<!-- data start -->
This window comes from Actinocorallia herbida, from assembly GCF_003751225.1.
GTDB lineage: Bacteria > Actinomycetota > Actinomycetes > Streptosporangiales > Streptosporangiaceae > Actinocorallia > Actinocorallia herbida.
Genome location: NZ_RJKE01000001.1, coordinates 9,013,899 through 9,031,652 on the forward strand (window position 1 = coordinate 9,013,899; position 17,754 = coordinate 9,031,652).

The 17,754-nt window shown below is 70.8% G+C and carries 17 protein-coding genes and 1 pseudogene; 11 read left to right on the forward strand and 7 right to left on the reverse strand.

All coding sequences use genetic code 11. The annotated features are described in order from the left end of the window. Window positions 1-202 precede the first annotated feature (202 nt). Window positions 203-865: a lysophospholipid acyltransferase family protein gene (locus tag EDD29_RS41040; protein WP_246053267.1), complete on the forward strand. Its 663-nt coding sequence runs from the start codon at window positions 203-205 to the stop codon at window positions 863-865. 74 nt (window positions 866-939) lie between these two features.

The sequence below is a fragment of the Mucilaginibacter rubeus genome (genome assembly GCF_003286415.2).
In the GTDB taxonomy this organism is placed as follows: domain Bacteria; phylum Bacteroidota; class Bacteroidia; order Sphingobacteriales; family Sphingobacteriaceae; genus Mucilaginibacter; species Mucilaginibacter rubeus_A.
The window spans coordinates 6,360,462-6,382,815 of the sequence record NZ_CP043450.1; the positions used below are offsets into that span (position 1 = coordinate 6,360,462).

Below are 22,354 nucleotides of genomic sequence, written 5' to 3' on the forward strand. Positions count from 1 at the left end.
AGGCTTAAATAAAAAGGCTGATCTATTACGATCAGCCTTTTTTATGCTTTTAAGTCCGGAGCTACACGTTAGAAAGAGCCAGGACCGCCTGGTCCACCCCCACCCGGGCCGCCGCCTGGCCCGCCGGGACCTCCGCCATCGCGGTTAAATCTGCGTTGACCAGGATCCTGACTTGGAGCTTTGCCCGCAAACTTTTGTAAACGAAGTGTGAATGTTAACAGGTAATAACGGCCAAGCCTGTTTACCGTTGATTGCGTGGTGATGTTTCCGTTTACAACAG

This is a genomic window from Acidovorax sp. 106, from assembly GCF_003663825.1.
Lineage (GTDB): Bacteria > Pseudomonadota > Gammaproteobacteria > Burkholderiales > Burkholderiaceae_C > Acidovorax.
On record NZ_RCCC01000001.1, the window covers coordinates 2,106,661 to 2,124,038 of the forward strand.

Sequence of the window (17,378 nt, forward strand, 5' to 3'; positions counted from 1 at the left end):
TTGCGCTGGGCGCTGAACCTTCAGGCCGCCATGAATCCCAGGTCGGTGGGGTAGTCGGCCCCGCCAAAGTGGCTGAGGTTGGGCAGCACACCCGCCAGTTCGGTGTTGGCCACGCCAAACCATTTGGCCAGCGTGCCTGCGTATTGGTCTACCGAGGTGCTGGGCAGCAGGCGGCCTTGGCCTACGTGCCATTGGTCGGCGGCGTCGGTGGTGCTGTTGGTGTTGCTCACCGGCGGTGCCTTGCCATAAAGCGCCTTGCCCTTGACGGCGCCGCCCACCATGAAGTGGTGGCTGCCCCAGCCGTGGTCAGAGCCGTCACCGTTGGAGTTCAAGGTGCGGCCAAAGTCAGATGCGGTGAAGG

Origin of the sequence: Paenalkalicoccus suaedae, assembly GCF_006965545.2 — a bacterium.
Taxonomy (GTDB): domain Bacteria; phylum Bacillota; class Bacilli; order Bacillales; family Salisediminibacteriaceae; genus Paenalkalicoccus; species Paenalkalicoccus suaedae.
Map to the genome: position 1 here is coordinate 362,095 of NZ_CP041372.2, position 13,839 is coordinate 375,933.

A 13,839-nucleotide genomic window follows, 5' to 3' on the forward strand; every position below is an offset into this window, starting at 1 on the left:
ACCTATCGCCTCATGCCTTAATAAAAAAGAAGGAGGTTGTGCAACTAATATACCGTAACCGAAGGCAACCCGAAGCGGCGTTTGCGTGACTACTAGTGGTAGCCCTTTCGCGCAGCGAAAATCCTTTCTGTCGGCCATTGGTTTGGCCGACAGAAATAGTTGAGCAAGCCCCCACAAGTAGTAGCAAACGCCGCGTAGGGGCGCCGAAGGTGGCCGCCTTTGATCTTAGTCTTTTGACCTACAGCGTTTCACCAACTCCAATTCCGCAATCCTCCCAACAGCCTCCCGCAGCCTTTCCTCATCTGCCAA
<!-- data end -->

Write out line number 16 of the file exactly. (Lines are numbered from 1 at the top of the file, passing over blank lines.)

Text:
Origin of the sequence: Paenalkalicoccus suaedae, assembly GCF_006965545.2 — a bacterium.